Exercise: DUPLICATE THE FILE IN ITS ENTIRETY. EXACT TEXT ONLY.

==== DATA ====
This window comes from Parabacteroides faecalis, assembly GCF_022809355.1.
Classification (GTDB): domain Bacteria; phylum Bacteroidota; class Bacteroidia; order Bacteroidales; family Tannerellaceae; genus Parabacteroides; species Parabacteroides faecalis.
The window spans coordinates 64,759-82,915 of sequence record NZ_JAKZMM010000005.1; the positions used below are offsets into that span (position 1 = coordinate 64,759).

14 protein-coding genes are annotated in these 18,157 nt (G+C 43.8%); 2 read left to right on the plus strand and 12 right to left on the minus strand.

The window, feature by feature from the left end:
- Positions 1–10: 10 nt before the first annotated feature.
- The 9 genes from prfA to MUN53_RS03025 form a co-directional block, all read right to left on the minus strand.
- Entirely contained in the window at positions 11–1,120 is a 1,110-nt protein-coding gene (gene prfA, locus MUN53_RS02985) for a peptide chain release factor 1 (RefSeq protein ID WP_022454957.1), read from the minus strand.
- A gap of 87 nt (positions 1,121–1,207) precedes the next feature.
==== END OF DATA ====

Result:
This window comes from Parabacteroides faecalis, assembly GCF_022809355.1.
Classification (GTDB): domain Bacteria; phylum Bacteroidota; class Bacteroidia; order Bacteroidales; family Tannerellaceae; genus Parabacteroides; species Parabacteroides faecalis.
The window spans coordinates 64,759-82,915 of sequence record NZ_JAKZMM010000005.1; the positions used below are offsets into that span (position 1 = coordinate 64,759).

14 protein-coding genes are annotated in these 18,157 nt (G+C 43.8%); 2 read left to right on the plus strand and 12 right to left on the minus strand.

The window, feature by feature from the left end:
- Positions 1–10: 10 nt before the first annotated feature.
- The 9 genes from prfA to MUN53_RS03025 form a co-directional block, all read right to left on the minus strand.
- Entirely contained in the window at positions 11–1,120 is a 1,110-nt protein-coding gene (gene prfA, locus MUN53_RS02985) for a peptide chain release factor 1 (RefSeq protein ID WP_022454957.1), read from the minus strand.
- A gap of 87 nt (positions 1,121–1,207) precedes the next feature.